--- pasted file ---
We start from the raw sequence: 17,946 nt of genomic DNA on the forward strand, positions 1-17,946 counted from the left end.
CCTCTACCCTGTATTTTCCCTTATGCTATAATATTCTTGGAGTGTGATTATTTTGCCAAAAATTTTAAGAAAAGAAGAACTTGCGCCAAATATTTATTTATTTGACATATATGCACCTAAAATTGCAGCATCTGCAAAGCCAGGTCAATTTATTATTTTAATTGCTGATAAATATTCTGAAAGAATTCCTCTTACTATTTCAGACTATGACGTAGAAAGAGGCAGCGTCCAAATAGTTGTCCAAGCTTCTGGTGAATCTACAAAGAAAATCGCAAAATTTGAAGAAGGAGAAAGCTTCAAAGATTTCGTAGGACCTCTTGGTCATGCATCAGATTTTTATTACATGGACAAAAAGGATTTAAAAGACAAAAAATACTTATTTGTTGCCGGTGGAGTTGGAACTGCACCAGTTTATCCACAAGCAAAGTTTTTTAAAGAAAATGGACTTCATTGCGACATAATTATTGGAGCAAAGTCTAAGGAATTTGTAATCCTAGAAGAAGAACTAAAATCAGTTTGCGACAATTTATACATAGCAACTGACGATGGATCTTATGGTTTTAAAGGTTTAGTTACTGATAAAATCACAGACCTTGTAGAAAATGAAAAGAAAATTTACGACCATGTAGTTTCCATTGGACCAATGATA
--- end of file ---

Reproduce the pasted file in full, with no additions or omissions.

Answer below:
We start from the raw sequence: 17,946 nt of genomic DNA on the forward strand, positions 1-17,946 counted from the left end.
CCTCTACCCTGTATTTTCCCTTATGCTATAATATTCTTGGAGTGTGATTATTTTGCCAAAAATTTTAAGAAAAGAAGAACTTGCGCCAAATATTTATTTATTTGACATATATGCACCTAAAATTGCAGCATCTGCAAAGCCAGGTCAATTTATTATTTTAATTGCTGATAAATATTCTGAAAGAATTCCTCTTACTATTTCAGACTATGACGTAGAAAGAGGCAGCGTCCAAATAGTTGTCCAAGCTTCTGGTGAATCTACAAAGAAAATCGCAAAATTTGAAGAAGGAGAAAGCTTCAAAGATTTCGTAGGACCTCTTGGTCATGCATCAGATTTTTATTACATGGACAAAAAGGATTTAAAAGACAAAAAATACTTATTTGTTGCCGGTGGAGTTGGAACTGCACCAGTTTATCCACAAGCAAAGTTTTTTAAAGAAAATGGACTTCATTGCGACATAATTATTGGAGCAAAGTCTAAGGAATTTGTAATCCTAGAAGAAGAACTAAAATCAGTTTGCGACAATTTATACATAGCAACTGACGATGGATCTTATGGTTTTAAAGGTTTAGTTACTGATAAAATCACAGACCTTGTAGAAAATGAAAAGAAAATTTACGACCATGTAGTTTCCATTGGACCAATGATA